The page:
The above preview is unformatted text

This student written piece of work is one of many that can be found in our AS and A Level United States section.

Found what you're looking for?

  • Start learning 29% faster today
  • 150,000+ documents available
  • Just £6.99 a month

Not the one? Search for your essay title...
  • Join over 1.2 million students every month
  • Accelerate your learning by 29%
  • Unlimited access from just £6.99 per month

See related essaysSee related essays

Related AS and A Level United States essays

  1. Marked by a teacher

    Outline how and why federalism has changed since the 1960s.

    5 star(s)

    'The bridge to nowhere' being a prime example where millions were spent on a bridge connecting a small town to it's local airport in Alaska replacing a 7 minute ferry route. Also with the 'spending habit' of the federal government, there were many arguments that stated that the federal government

  2. How and Why has federalism changes sice the 1960s

    were cut, the national government would be forced to do less, and people would increasingly rely on personal resources and their local government. However two developments of the 'dot-com' bubble and the 'War on Terror' meant that he was not able to carry out this agenda.

  1. Examine the effectiveness of the checks and balances system of the American Government. and ...

    The President also has the power to pardon - President Ford pardoned his predecessor President Nixon. The Legislature has the power to change the size of the Federal Court system and the number of justices within the court. Congress has the power to propose constitutional amendments and can reject Supreme Court nominees; they can also impeach and remove federal judges.

  2. US politics.The constitutional system of checks and balances does not work in practice. Discuss.

    As was Clinton impeached tried and removed for perjury and obstruction of justice. Overall the legislature possess more significant powers to check the executive, of which most of them have and can be put to use. The legislature also has powers to check and scrutinise the judiciary, they can propose

  1. How is Britain's constitution changing in the 21st century?

    Measured against international standards, these were seen as submissions of a limiting nature, rather than having the capacity to open out a government and its actions (Hazell, 2001, 45). Labour do seem to have a reluctance to construct a constitution divorced from that which presently adhered to.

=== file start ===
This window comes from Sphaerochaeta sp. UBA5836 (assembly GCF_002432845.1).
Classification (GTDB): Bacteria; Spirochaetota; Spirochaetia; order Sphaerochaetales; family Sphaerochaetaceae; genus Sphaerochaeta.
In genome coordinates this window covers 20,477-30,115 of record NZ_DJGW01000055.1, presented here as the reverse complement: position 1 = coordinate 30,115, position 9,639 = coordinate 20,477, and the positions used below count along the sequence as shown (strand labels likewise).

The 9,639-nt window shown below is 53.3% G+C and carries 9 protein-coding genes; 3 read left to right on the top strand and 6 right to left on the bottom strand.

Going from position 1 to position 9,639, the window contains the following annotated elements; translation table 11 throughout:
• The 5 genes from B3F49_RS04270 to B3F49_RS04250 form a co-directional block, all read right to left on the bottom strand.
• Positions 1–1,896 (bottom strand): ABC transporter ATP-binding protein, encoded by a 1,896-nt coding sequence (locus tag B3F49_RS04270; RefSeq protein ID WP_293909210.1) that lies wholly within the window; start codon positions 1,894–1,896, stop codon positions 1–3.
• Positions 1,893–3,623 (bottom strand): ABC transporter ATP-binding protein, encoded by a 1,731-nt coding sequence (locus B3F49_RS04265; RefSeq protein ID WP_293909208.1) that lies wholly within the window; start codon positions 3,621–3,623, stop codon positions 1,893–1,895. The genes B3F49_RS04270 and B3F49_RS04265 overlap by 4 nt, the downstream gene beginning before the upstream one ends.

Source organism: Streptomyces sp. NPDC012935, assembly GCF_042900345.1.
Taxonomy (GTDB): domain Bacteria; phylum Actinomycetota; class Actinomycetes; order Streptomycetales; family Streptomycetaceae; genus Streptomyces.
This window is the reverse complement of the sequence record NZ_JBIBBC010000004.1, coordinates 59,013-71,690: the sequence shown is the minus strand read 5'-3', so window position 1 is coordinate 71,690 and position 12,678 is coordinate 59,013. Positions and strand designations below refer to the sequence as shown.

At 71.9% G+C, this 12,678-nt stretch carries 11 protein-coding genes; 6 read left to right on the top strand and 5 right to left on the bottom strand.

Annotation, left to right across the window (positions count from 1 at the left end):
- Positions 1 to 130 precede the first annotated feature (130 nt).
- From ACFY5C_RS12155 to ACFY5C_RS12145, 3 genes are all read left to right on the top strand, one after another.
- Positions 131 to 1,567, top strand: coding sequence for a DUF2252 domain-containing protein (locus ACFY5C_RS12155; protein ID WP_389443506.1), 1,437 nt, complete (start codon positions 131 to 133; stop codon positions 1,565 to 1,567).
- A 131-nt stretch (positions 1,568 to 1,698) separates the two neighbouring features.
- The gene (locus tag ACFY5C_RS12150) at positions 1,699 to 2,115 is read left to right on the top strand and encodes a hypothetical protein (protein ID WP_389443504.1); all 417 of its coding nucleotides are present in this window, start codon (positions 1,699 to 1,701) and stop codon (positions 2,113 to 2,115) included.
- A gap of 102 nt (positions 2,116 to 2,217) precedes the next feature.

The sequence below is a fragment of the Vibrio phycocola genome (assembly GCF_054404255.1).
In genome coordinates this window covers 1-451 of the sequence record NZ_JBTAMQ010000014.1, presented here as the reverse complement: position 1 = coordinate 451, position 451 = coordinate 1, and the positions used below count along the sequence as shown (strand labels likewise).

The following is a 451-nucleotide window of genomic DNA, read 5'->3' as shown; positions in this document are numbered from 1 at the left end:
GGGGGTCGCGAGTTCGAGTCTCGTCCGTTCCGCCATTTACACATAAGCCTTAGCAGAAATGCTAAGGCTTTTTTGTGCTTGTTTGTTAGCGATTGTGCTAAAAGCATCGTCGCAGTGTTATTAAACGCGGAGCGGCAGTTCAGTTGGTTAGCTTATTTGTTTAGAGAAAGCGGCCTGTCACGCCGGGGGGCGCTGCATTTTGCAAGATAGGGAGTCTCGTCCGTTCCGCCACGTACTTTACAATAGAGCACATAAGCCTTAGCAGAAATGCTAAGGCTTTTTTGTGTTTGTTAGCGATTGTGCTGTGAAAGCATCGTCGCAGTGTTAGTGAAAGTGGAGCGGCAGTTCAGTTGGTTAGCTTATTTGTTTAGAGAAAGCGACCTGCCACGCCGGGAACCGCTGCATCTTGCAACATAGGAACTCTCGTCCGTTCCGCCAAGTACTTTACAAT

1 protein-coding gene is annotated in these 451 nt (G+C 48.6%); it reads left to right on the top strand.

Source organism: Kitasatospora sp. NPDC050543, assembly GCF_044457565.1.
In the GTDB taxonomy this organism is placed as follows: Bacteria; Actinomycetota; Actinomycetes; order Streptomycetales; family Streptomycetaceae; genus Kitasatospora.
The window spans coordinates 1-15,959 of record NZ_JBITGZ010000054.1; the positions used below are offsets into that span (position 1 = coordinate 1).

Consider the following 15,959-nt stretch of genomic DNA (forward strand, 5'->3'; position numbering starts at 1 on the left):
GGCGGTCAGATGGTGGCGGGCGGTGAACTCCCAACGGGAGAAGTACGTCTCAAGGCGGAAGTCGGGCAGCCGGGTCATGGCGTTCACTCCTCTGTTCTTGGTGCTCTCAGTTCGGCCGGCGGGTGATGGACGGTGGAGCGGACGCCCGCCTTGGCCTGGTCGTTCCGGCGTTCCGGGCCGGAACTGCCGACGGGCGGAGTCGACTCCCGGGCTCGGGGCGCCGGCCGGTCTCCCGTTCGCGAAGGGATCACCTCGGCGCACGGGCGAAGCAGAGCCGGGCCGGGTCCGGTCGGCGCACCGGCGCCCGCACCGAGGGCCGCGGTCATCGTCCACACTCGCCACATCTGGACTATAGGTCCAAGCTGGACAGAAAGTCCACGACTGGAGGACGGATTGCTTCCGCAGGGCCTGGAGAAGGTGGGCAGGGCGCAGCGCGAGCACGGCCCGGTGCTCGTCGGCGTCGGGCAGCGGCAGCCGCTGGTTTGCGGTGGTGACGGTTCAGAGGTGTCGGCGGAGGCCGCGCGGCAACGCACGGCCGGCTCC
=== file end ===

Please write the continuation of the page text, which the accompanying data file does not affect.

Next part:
2. The Articles of Confederation.

    This tremendous activity , combined with worry about the well-being of several sons serving in the Continental Army, began to take their toll on Sherman's health. As early as 1777 he wrote, "I must leave Congress soon...for my constitution will not admit of so close an application to business much longer."

  1. Assess the view that the US Constitution often ensures limited government

    They were all picked up within 2 weeks. Roosevelt brought in the attorney general and said: ?They will be tried in a military court, they will be executed, it should happen within 3 weeks, and tell the Supreme Court if they issue a writ of habeus corpus (court summons), I will not honor, and therefore they should not issue it.

  2. Is the USA still a federal state?

    Massive state intervention mainly emerges during financial crises consider the 1930s Great Depression and 2008 credit crises, when state governments show their dependency for support. In times of economic success state governments are capable of self-governing. Bill Clinton in the State of the Unions Address stated that the ?era of big government is over?.

  • Over 160,000 pieces
    of student written work
  • Annotated by
    experienced teachers
  • Ideas and feedback to
    improve your own work